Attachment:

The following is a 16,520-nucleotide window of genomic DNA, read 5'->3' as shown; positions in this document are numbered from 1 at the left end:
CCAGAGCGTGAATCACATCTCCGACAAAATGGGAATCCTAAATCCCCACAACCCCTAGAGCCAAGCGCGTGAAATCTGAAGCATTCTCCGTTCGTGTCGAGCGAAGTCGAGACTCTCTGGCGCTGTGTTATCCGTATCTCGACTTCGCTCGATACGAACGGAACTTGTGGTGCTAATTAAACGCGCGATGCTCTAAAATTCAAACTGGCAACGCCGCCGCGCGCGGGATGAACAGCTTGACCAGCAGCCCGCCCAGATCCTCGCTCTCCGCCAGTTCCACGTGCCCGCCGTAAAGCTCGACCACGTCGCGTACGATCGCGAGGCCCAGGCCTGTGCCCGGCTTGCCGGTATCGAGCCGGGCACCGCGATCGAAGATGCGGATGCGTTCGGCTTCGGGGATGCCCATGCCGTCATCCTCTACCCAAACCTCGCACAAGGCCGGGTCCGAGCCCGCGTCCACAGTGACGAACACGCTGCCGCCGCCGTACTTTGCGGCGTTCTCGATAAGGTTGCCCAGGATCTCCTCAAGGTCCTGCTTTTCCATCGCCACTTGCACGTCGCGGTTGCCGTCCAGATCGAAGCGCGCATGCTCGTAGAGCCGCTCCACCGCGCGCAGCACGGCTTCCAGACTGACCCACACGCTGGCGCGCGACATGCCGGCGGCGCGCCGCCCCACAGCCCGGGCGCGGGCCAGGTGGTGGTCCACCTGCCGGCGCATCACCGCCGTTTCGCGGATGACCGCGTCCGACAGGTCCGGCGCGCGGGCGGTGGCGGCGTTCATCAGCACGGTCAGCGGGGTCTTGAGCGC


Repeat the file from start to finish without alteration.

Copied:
The following is a 16,520-nucleotide window of genomic DNA, read 5'->3' as shown; positions in this document are numbered from 1 at the left end:
CCAGAGCGTGAATCACATCTCCGACAAAATGGGAATCCTAAATCCCCACAACCCCTAGAGCCAAGCGCGTGAAATCTGAAGCATTCTCCGTTCGTGTCGAGCGAAGTCGAGACTCTCTGGCGCTGTGTTATCCGTATCTCGACTTCGCTCGATACGAACGGAACTTGTGGTGCTAATTAAACGCGCGATGCTCTAAAATTCAAACTGGCAACGCCGCCGCGCGCGGGATGAACAGCTTGACCAGCAGCCCGCCCAGATCCTCGCTCTCCGCCAGTTCCACGTGCCCGCCGTAAAGCTCGACCACGTCGCGTACGATCGCGAGGCCCAGGCCTGTGCCCGGCTTGCCGGTATCGAGCCGGGCACCGCGATCGAAGATGCGGATGCGTTCGGCTTCGGGGATGCCCATGCCGTCATCCTCTACCCAAACCTCGCACAAGGCCGGGTCCGAGCCCGCGTCCACAGTGACGAACACGCTGCCGCCGCCGTACTTTGCGGCGTTCTCGATAAGGTTGCCCAGGATCTCCTCAAGGTCCTGCTTTTCCATCGCCACTTGCACGTCGCGGTTGCCGTCCAGATCGAAGCGCGCATGCTCGTAGAGCCGCTCCACCGCGCGCAGCACGGCTTCCAGACTGACCCACACGCTGGCGCGCGACATGCCGGCGGCGCGCCGCCCCACAGCCCGGGCGCGGGCCAGGTGGTGGTCCACCTGCCGGCGCATCACCGCCGTTTCGCGGATGACCGCGTCCGACAGGTCCGGCGCGCGGGCGGTGGCGGCGTTCATCAGCACGGTCAGCGGGGTCTTGAGCGC